Jacques Chirac and his camp, shaped by the Algerian war and their own recent lessons in fighting terrorism, correctly predicted the consequences of invading Iraq.

"Be careful!" That was the exclamation-point warning French President Jacques Rene Chirac sent to "my American friends" in a March 16 interview on CNN, just before the Pentagon began its invasion of Iraq. "Think twice before you do something which is not necessary and may be very dangerous,"

ETC...

Christophe

April 6, 2009 10:26 PM

Bruce,

Could you please send your article to:

Monsieur le Président de la République
Palais de l'Elysée
55, rue du faubourg Saint-Honoré
75008 Paris

Maybe he'll listen to you and will then try to be a little more... French ;-)

Believe it or not, but here, in France, we sometimes miss Jacques Chirac...

Best

Christophe

koz

April 7, 2009 11:29 AM

Well... we love you too.

Considering the race, and even if we, French, have also to deal with racism, I do not remember official segregation in metropolitan France.

Kerbec

April 8, 2009 10:23 AM

You have some wrong data. French officials belived there were AMD in Irak. They only said that there was no need to invade.

Al Zawahiri, a member of Al Qaida, was wagging a guerilla war in north-eastern Irak against Kurdish people at the time of the invasion. Afterwards he was to become the emir of Al Qaida in Irak till the moment that he was killed by American forces.

The reasons of invading Irak are clear for everybody: it was the only way to be sure that the principal ennemies of America in the Middle Est were not to make an alliance : Saddam and Bin Laden.

Maybe you are right about wine, French research mantains that wine is good to the heart but more recent research says wine gives cancer.

About local seasonal food, I live in France and I can assure you that you can happily buy cheap good produce from all over the world in your supermarket. Surely you can buy local food if you are rich enough at the weekly market too. But you have to be very rich.

Maybe french medical services are good. But if you pay forcibly 14 % or your income to have medical services you can have good services in America as well.

Magic from Paris

April 8, 2009 5:26 PM

Viewed from France, I agree with PM on his 3rd issue : the will to appear as a counter-American leader... wich is a internal political booster.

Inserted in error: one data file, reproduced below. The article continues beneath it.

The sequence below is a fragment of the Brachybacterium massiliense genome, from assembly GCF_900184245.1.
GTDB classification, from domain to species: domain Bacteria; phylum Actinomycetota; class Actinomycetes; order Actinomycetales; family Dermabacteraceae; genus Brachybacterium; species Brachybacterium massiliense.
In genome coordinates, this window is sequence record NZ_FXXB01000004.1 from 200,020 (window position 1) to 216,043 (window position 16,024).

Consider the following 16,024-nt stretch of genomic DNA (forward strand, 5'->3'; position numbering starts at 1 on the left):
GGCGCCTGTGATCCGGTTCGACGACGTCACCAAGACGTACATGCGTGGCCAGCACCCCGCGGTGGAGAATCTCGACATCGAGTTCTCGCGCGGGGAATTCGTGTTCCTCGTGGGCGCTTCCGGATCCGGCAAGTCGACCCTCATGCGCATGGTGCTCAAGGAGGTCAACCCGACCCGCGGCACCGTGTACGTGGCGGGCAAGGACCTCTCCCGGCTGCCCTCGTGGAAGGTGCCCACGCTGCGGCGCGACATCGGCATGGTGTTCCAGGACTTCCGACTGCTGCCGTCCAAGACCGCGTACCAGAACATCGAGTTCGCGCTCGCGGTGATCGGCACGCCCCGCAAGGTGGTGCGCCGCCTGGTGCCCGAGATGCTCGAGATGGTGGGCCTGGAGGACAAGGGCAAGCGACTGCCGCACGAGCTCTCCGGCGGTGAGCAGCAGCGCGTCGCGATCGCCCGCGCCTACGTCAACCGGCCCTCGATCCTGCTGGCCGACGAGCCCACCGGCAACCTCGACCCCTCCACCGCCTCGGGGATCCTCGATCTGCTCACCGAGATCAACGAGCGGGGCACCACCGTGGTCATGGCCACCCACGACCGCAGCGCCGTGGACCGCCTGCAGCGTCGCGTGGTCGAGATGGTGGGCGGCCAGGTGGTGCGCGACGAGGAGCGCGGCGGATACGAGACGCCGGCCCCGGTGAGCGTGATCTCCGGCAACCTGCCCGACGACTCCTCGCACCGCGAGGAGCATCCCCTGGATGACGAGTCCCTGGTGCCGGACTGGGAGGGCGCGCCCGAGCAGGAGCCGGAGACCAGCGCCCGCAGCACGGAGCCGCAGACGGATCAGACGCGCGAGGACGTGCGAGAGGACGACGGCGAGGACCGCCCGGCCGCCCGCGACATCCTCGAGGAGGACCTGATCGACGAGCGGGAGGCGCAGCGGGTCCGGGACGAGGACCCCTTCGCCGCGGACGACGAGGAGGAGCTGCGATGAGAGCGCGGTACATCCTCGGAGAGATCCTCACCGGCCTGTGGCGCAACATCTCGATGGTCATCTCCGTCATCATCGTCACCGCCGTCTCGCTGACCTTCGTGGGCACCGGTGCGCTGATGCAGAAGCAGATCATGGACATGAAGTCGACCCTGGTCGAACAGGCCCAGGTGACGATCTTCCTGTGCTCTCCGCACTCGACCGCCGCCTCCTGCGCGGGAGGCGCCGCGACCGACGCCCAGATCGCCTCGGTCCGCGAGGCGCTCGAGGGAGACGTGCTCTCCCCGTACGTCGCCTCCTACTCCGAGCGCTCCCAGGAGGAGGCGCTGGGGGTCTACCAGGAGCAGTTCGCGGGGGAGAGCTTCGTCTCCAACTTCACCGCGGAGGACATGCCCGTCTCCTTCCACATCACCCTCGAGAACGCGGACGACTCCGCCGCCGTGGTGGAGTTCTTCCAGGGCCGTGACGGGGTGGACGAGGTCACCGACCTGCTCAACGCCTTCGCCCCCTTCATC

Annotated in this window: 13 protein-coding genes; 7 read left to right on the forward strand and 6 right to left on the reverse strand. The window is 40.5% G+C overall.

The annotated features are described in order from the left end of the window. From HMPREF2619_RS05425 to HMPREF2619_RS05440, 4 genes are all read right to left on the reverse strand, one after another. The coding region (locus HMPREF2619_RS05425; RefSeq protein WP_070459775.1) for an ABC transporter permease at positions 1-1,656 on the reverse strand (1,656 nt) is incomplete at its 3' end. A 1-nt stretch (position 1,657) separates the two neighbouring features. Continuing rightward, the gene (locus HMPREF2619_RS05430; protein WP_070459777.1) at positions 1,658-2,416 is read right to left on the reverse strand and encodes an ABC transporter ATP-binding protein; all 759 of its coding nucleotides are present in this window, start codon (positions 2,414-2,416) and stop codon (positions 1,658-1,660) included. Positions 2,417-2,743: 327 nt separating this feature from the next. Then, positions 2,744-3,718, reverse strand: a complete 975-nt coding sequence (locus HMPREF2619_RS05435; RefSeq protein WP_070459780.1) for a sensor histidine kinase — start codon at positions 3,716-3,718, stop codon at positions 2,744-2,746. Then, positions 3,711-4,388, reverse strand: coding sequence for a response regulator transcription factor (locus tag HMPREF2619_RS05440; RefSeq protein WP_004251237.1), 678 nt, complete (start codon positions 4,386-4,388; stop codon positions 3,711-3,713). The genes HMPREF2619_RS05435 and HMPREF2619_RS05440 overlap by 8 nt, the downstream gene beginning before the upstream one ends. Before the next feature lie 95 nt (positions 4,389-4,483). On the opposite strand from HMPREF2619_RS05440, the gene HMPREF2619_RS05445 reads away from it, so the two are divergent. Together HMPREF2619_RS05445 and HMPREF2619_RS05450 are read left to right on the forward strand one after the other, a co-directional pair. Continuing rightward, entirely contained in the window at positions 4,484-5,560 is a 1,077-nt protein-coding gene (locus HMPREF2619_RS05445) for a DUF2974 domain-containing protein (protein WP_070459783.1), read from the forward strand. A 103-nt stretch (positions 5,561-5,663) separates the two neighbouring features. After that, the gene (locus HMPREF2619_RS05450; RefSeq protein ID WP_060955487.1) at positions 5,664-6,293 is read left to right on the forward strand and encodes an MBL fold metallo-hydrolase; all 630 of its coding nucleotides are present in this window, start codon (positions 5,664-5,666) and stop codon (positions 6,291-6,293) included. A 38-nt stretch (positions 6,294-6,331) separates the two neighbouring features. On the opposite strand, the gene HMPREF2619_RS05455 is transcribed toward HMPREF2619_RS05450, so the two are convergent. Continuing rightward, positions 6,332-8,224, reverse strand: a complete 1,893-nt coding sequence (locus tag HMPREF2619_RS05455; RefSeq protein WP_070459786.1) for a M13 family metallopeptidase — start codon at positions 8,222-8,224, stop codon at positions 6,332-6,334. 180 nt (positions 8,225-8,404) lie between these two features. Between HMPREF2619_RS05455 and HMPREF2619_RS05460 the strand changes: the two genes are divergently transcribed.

Other reason was : try to settle a democracy in a foreign country by invading it is just dumb.

Cranker

April 10, 2009 6:25 PM

The health care issue is a mystery. It's true that , per capita, Americans spend twice as much on health care than the French. Yet the French have better care, and for everyone whereas 50 million Americans do without and many othgers have to mortgage their home if they get really really sick.

So how do the French give better care to everyone for half the priceit costs Americans to give care only to some. Would really like an explanation of why....

haiker

April 14, 2009 4:59 PM

Cranker:

How? Easy: our health care system is, sorry, *was* not after making profit, just improving health. Private actors were under strong regulation, preemptive health policy was promoted, etc.

Unfortunatly, it's changing fast, as our current government is right now reshaping it after the US one, yes that one americans don't want anymore. And they're doing it only because their ideology is "free market can do anything better, cheaper, *while* profitable".

Tell us again how this ideology turned out for your country, and will turned out for our sooner than later. Please.

TKM

July 15, 2009 4:26 PM

PM,

As an expat American living in Paris, your comments strike me as splashy, provocative (as you aver), and while containing some truth are a bit adrift from their foundations.

Many of the comments above add clarity and even refute statements made in your article.

That said ... there is much to be learned by observing and listening to the French. The comment made by the gentleman about US policy being dictated by PACs and people being insufferably in love with themselves (think: Rove, Limbaugh, other screechy conservatives) is right on, from where I sit.

Your article will be great fodder at Parisian dinner parties. Thanks for having the stones to run it!

Larry Willis

December 30, 2009 5:17 PM

The Statue of Liberty...Why didn't any of the "Freedom Fries" people want to send it back?

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Want to stop talking about innovation and learn how to make it work for you? Bruce Nussbaum takes you deep into the latest thinking about innovation and design with daily scoops, provocative perspectives and case studies. Nussbaum is at the center of a global conversation on the growing discipline of innovation and the deepening field of design thinking. Read him to discover what social networking works—and what doesn’t. Discover where service innovation is going and how experience design is shaping up. Learn which schools are graduating the most creative talent and which consulting firms are the hottest. And get his take on what the smartest companies are doing in the U.S., Asia and Europe, far ahead of the pack.